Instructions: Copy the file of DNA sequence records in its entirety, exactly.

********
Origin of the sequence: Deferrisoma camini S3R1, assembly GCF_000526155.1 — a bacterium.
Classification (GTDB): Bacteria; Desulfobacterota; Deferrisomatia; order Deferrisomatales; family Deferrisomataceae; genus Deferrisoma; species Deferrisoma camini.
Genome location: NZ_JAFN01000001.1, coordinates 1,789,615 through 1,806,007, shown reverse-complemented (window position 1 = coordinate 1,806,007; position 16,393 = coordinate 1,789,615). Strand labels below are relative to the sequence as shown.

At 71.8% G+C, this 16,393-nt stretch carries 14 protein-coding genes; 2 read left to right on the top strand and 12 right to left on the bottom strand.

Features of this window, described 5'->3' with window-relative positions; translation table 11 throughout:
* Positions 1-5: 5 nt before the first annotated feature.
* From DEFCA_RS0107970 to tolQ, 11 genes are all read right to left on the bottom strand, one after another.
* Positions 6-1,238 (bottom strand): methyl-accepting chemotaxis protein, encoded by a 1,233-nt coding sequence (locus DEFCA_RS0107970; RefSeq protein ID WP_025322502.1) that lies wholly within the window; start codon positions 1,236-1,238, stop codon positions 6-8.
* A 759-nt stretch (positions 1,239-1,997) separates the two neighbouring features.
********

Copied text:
Origin of the sequence: Deferrisoma camini S3R1, assembly GCF_000526155.1 — a bacterium.
Classification (GTDB): Bacteria; Desulfobacterota; Deferrisomatia; order Deferrisomatales; family Deferrisomataceae; genus Deferrisoma; species Deferrisoma camini.
Genome location: NZ_JAFN01000001.1, coordinates 1,789,615 through 1,806,007, shown reverse-complemented (window position 1 = coordinate 1,806,007; position 16,393 = coordinate 1,789,615). Strand labels below are relative to the sequence as shown.

At 71.8% G+C, this 16,393-nt stretch carries 14 protein-coding genes; 2 read left to right on the top strand and 12 right to left on the bottom strand.

Features of this window, described 5'->3' with window-relative positions; translation table 11 throughout:
* Positions 1-5: 5 nt before the first annotated feature.
* From DEFCA_RS0107970 to tolQ, 11 genes are all read right to left on the bottom strand, one after another.
* Positions 6-1,238 (bottom strand): methyl-accepting chemotaxis protein, encoded by a 1,233-nt coding sequence (locus DEFCA_RS0107970; RefSeq protein ID WP_025322502.1) that lies wholly within the window; start codon positions 1,236-1,238, stop codon positions 6-8.
* A 759-nt stretch (positions 1,239-1,997) separates the two neighbouring features.